Ornate monitor lizard

Varanus ornatus

Ornate monitor lizards are generally found near water in the lowland rainforests of central Africa. Ornate monitors are carnivores. There are 31 species of monitor lizards in the world. 

Monitor lizard behavior and facts

  • Monitor lizards have a varied diet including crabs and other invertebrates, small mammals, birds eggs and sea turtle eggs as well as carrion. They use both their eyesight and long, forked tongues to sense prey.
  • They are semi-aquatic (active on land and in water). They are excellent swimmers and divers and can remain underwater up to one hour. They can also climb trees, to lie in branches overhanging rivers, or to escape danger.

From birth to death

  • Ornate monitors breed once each year, following the rainy season.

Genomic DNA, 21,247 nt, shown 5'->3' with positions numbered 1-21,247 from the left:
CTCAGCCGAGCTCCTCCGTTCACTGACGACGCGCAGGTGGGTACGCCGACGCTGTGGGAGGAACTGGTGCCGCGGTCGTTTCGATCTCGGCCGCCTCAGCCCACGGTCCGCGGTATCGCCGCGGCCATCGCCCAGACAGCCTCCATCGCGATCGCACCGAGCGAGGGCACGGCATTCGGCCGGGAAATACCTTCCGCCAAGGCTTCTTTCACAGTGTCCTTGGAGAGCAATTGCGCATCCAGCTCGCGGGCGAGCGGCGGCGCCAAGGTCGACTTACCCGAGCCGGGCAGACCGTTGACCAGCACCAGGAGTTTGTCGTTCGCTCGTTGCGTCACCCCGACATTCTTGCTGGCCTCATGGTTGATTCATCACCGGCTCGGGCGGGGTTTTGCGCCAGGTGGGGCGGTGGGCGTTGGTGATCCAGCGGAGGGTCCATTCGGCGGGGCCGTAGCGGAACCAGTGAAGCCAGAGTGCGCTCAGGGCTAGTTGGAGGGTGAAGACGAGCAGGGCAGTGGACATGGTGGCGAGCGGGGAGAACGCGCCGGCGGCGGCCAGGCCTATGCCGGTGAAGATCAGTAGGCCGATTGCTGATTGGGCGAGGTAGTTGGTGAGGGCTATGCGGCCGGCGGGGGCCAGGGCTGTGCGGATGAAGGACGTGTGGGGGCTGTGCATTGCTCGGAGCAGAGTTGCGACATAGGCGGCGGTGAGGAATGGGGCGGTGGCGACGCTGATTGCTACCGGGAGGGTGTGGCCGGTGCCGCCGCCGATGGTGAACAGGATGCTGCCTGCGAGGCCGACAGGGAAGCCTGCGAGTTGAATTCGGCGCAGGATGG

• The female digs a hole in the ground or in an active termite nest. Over 2 to 3 days, she lays 20 to 60 eggs.
  • Incubation: up to 1 year
  • Hatchlings weigh less than 1 ounce. After hatching, they may need to wait for rain to soften the hard nest, or the female may return to open the nest to free them.
  • Once they leave the nest, hatchlings receive no maternal care.
  • Sexual maturity: 3 to 4 years
  • Lifespan: 10 to 20 years in captivity

Vital statistics

  • Length: up to 6 feet


Ornate monitors are listed under CITES, Appendix II. They are threatened by habitat loss and by hunting for their meat and skin.

Monitor lizards, the Oregon Zoo and you

The zoo's ornate monitor, named Merlin, lives in the Africa Rainforest. Its daily diet consists of small whole prey items several days a week including: chicks, rats, mice and quail.